As cultural and fashion editor for Newsweekin Paris, Thomas is well positioned to provide an in-depth business history of the luxury goods industry, including its modern evolution. Owing to corporate greed, globalization, and excessive brand licensing across diverse product lines, small family-run ateliers that furnished exclusive products to elite customers have all but disappeared along with the artistry, quality, and personalized service associated with these items. The only distinction between luxury and mass-marketed goods now may be the label, which itself drives the price. Despite the current profit-driven environment, Thomas recognizes that small new companies offering impeccable craftsmanship continually sprout up to serve select niches, yet how long these enterprises last before succumbing to the lure of great profits associated with mass production and consumerism is debatable. Besides being a fascinating read suitable for public libraries, this book is a valuable resource for special libraries collecting in the luxury goods and related industries for better understanding previous business and marketing strategies and their outcomes.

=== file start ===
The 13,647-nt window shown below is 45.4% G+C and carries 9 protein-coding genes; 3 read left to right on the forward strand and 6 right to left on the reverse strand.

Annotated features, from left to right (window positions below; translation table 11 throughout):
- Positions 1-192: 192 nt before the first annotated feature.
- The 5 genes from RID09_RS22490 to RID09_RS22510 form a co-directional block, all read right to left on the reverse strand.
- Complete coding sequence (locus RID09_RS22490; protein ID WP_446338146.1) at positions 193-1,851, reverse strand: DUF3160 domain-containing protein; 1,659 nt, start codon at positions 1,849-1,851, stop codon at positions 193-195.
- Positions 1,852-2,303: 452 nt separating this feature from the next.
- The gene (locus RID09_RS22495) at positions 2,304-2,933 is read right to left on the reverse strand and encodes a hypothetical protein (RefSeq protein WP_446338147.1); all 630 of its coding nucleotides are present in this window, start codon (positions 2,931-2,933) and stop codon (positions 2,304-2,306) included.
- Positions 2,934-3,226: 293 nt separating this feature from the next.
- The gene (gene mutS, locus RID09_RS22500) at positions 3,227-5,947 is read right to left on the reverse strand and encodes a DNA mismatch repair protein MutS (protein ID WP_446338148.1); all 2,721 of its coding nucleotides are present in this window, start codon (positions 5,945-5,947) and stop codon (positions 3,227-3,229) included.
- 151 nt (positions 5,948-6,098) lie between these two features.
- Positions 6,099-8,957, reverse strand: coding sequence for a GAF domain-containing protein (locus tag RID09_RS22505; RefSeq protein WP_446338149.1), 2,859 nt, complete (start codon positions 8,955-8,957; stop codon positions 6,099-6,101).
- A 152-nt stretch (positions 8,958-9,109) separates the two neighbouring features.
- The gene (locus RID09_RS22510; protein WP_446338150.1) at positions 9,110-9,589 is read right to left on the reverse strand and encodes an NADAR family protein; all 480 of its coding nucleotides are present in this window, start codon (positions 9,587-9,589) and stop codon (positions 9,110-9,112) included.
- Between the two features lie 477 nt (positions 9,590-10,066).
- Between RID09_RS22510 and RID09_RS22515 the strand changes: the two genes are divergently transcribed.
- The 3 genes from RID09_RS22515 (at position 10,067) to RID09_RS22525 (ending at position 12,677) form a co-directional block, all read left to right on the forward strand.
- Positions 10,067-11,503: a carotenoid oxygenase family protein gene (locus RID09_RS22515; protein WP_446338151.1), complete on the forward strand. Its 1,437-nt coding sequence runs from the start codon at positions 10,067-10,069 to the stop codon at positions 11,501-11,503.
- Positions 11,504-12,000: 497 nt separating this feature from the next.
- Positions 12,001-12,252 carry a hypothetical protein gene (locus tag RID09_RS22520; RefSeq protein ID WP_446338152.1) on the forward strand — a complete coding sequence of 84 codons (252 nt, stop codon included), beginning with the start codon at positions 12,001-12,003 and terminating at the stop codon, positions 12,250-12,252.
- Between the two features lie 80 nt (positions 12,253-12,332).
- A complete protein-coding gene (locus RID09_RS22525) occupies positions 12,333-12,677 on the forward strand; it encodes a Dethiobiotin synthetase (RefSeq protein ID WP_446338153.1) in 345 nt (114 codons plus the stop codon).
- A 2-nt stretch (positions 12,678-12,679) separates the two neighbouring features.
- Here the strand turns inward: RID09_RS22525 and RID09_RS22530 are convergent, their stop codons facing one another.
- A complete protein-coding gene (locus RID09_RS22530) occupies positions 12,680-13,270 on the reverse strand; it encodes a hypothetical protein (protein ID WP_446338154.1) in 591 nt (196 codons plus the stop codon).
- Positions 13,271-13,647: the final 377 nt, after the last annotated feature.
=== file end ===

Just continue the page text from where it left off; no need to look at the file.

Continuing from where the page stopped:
A scathing expose demystifies the luxury-goods industry, detailing how venerable fashion houses have traded quality for profits. There was a time, writes Paris-based cultural journalist Thomas, when only an elite few understood, appreciated and could afford to spend the money on one-of-a-kind luxuries. All that has changed, and not for the better. Now anyone can have piece of the magic for the right price. Over the last 25 years, traditional fashion houses like Louis Vuitton, Gucci and Prada have gone from being small, family-owned businesses that cared singularly about quality and prestige to being publicly traded global conglomerates whose attention is firmly fixed on the bottom line. The result is an industry that spends billions influencing our sartorial decisions, all the while undermining its products and losing most of what made it special. Each chapter focuses on elements of this history, starting with the ruthless corporate tactics of Bernard Arnault, president of Louis Vuitton parent company LVMH. In the author's view, Arnault embodies the distasteful notion that what a luxury good represents is more important than what it is-and what it represents is shaped by the aesthetically empty practices of marketing and advertising. The real profits in the luxury trade come not from clothes, but from accessories like perfume and handbags, covered in the book's middle chapters. Though rich in detail, these sections drag a bit, but the narrative pace picks up again in the last third. Expanding luxury goods to the mass market requires managing costs, Thomas points out, so many luxury goods are now made in China-and counterfeited there; fake handbags are a multi-billion dollar industry. Somereaders will take issue with the whiff of snobbery wafting from the text, as when the author declares that it's so obvious Donatella Versace came from nothing. One can tell, however, that Thomas is genuinely troubled by the facts she has unearthed about the debasing of products that were once genuinely unique. Painstakingly researched and deftly written, valuable to fashionistas and fashion victims alike. Agent: Tina Bennett/Janklow and Nesbit Associates, Inc.